[unisog] Preventing Dsniff/Arpspoofing
sbernard at gmu.edu
Fri Jun 14 15:26:25 GMT 2002
By default Banner uses HTTP and a low-grade encrypted Java channel for
client-server communication. HTTPS can be used by adding SSL certificates to
the Oracle/Apache server. Inter-server communication, primarily
SQL*NET/NET8, is not encrypted by default.
For high-security situations, like HIPAA compliance, which may require
end-to-end encryption of data, devices like F5's or NetScaler's appliances
not only do SSL offload but, can also create a secure channel between two of
the devices. In a web-based ERP environment (such as Banner), one device
would reside in the DMZ, load-balancing traffic and offloading SSL sessions
to the front-end web servers. The other device resides in the
private/internal network, possibly load-balancing and offloading SSL
sessions. After the inter-device SSL channel is setup, all DMZ <-> internal
traffic is encapsulated in an SSL tunnel. Another benefit is that you can
hang an IDS or other device behind the SSL accelerators to monitor the
traffic unencrypted. If you terminate your SSL tunnels at each server then
you would need to use host-based IDS or other monitoring tools separately on
each server and then try to aggregate and correlate logs/events later. Of
course, the firewall now only sees SSL communication between the two
accelerators in the DMZ and internal networks and won't be able to enforce
additional policy on those communications. So if you have machines A,B,C in
the DMZ and X,Y,Z in the private network and only A and B should be able to
talk to X and Z, but not Y (or something like that), then you will have to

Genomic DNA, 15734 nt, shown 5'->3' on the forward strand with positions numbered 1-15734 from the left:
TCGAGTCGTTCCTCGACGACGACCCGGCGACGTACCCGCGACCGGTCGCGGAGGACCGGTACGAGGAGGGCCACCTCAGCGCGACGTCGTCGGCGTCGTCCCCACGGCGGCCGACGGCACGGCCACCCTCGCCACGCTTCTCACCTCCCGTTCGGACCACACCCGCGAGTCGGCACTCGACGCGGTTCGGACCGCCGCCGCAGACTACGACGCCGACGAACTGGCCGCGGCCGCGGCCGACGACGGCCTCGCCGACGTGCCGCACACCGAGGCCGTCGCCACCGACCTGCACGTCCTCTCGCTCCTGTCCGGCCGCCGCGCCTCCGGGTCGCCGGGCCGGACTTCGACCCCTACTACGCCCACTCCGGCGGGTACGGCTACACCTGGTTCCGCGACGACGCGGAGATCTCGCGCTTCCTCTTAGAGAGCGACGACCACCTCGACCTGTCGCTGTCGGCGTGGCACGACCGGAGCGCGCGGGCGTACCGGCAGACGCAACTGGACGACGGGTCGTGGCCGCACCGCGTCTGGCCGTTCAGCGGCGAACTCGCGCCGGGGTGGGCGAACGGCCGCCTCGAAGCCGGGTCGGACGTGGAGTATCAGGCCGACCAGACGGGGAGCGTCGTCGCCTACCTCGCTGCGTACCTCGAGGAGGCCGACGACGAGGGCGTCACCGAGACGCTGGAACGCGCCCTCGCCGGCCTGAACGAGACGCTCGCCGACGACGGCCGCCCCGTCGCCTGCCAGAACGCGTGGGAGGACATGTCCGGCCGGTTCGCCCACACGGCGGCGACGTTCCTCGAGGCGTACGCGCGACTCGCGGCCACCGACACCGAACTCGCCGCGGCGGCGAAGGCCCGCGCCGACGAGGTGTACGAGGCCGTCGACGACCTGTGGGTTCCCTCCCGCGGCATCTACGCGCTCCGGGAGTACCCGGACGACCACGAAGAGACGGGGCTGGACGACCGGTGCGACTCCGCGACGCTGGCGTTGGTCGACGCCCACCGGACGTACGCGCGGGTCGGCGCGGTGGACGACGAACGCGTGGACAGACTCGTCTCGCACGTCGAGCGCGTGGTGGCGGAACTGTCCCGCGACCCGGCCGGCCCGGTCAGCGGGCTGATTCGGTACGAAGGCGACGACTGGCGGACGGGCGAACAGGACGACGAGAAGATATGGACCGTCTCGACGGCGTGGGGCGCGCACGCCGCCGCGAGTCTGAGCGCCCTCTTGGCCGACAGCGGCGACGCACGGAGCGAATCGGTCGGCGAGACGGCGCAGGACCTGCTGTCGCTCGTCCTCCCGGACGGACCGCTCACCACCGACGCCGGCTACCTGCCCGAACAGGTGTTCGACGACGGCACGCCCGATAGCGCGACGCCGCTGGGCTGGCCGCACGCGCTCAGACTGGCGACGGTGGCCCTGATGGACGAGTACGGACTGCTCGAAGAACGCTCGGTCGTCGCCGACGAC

rely upon the filtering capabilities of the SSL accelerator/load-balancer or
add additional enforcement devices behind the SSL accelerators.
Systems Engineer, NET
George Mason University
From: Gary Flynn [mailto:flynngn at jmu.edu]
Sent: Friday, June 14, 2002 9:29 AM
To: 'Mark Brochu'; 'Unisog'
Subject: RE: [unisog] Preventing Dsniff/Arpspoofing
> -----Original Message-----
> From: Mark Brochu [mailto:mbrochu at mail.hartford.edu]
> Any random thoughts :)
Heh. Those I have plenty of :)
1) I put up an experimental stunnel box with mixed results. It
was primarily for email sessions. I tunneled IMAP, SMTP,
IMSP, and NNTP. Results were mixed.
a) Netscape 4.x and 6.x clients worked fine for all protocols.
b) Outlook 2000 and Outlook Express had problems with SMTP and
sending email. (If this gets through, Outlook XP may have
resolved the problems. I just got a new computer and I'm
still using Outlook. :)
c) My limited testing with Mulberry seemed to work.
We're going to get a new email server with native SSL support
so I didn't pursue the tunnel approach.
2) There is a program, I think its called arpwatch, that will monitor
arp traffic and alert you on storms and other activity which may
indicate attempted use of arp poisoning tools. I suspect you'd have
to have it on every segment for it to be useful though which limits
its practicalities. Similar functionality may be provided through
monitoring of router and switch arp and MAC tables through SNMP and
be more scalable.
3) Hard coding of ARP tables in routers and critical hosts and allowed
MAC addresses in switches where it is maintainable for sensitive
areas may be another possibility.
4) VPN protection for critical apps may be a possibility too if the
will only talk to servers with certain certificates.
I'm not familiar with Banner as we use PeopleSoft. Depending upon the
particular applications in use, PS sessions are protected by:
1) Oracle encryption
2) Tuxedo encryption
3) SSL web sessions
I'm surprised Banner doesn't have something similar.
If you get static about your push to encrypt applications, load
up ettercap on a segment and show people the passwords flying by.
We had a box compromised and a similar tool was installed. The log
files we found on that box convinced a lot of people of the necessity
of encryption and the lack of protection provided by switched networks.
You also need to include a blurb about not ignoring SSH and Web
certificate warnings in your security awareness program. Ettercap,
for one, will hijack SSH and web sessions although the client will
display a certificate or key mismatch message when the attempt
Security Engineer - Technical Services
James Madison University
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